Christian X of Denmark

Christian X (Danish: Christian Carl Frederik Albert Alexander Vilhelm; 26 September 1870 – 20 April 1947) was King of Denmark from 1912 to his death in 1947, and the only King of Iceland as Kristján X, in the form of a personal union rather than a real union[1] between 1918 and 1944.

Christian X
Christian X by Peter Elfelt
King of Denmark
Reign14 May 1912 20 April 1947
PredecessorFrederick VIII
SuccessorFrederick IX
Prime Ministers
King of Iceland
Reign1 December 1918 17 June 1944
Prime Ministers
Born(1870-09-26)26 September 1870
Charlottenlund Palace, Copenhagen, Denmark
Died20 April 1947(1947-04-20) (aged 76)
Amalienborg Palace, Copenhagen, Denmark
Burial
Spouse
(m. 1898)
Issue
Names
Christian Carl Frederik Albert Alexander Vilhelm
HouseGlücksburg
FatherFrederick VIII of Denmark
MotherLouise of Sweden
ReligionLutheranism
Signature

He was a member of the House of Glücksburg, a branch of the House of Oldenburg, and the first monarch since King Frederick VII born into the Danish royal family; both his father and his grandfather were born as princes of a ducal family from Schleswig. Among his siblings was King Haakon VII of Norway. His son became Frederick IX of Denmark.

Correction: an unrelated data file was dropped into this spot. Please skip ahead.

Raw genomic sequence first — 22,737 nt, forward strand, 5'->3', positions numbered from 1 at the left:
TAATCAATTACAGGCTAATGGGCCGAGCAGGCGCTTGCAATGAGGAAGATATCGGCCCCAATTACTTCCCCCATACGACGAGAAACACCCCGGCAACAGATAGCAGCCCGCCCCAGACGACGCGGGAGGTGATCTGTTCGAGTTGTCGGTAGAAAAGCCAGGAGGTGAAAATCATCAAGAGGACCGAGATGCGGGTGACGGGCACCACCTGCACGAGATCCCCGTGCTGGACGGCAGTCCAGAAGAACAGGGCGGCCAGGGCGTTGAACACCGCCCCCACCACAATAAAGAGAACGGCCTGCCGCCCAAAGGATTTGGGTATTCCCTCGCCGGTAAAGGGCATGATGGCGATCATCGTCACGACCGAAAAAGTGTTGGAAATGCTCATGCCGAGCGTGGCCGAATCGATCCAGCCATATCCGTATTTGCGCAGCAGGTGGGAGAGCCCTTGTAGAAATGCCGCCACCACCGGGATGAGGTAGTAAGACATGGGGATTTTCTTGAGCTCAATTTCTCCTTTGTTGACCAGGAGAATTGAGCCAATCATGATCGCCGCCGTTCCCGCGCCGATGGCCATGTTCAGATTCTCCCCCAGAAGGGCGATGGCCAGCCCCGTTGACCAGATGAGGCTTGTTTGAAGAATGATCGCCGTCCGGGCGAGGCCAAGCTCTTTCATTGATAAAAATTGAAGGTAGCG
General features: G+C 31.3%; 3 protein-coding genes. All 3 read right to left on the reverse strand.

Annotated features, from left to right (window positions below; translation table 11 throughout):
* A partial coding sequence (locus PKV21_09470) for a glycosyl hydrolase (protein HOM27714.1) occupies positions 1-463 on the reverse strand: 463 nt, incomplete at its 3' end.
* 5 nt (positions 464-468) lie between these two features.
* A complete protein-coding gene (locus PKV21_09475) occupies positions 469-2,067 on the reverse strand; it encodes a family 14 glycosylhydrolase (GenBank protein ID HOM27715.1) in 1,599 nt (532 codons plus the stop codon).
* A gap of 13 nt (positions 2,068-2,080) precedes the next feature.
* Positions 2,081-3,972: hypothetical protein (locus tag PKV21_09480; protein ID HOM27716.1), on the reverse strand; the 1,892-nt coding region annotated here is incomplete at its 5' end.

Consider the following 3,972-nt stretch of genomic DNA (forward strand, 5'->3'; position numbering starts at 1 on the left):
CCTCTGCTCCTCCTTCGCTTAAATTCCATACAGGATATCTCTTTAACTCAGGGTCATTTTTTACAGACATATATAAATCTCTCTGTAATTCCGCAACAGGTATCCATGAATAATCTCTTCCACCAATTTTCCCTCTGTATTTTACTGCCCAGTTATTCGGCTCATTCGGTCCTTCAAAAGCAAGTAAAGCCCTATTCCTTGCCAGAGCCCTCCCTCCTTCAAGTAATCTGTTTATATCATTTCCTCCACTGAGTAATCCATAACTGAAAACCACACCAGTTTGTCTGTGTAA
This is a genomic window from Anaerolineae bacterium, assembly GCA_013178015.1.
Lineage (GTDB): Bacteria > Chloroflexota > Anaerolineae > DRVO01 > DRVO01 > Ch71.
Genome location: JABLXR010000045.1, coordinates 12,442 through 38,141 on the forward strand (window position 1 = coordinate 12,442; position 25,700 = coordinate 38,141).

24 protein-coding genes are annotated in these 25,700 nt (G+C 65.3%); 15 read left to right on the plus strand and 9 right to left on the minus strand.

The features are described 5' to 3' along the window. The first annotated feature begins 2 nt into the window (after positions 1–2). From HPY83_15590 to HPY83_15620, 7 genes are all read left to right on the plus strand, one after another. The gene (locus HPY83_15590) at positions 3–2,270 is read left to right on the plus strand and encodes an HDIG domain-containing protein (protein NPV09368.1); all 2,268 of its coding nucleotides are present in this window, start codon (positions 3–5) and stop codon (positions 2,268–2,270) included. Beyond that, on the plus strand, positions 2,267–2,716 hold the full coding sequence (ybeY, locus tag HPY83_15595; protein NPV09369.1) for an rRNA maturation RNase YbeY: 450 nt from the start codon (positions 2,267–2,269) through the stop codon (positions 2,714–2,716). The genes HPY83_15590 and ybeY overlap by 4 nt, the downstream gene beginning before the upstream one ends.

His character has been described as authoritarian and he strongly stressed the importance of royal dignity and power. His reluctance to fully embrace democracy resulted in the Easter Crisis of 1920, in which he dismissed the democratically elected Social Liberal cabinet with which he disagreed, and installed one of his own choosing. This was in accordance with the letter of the constitution, but the principle of parliamentarianism had been considered a constitutional custom since 1901. Faced with mass demonstrations, a general strike organized by the Social Democrats and the risk of the monarchy being overthrown he was forced to accept that a monarch could not keep a government in office against the will of parliament, as well as his reduced role as a symbolic head of state.

During the German occupation of Denmark, Christian become a popular symbol of resistance, particularly because of the symbolic value of the fact that he rode every day through the streets of Copenhagen unaccompanied by guards. With a reign spanning two world wars, and his role as a rallying symbol for Danish national sentiment during the German occupation, he became one of the most popular Danish monarchs of modern times. King Christian X was known to parade through town on his horse, Jubilee.


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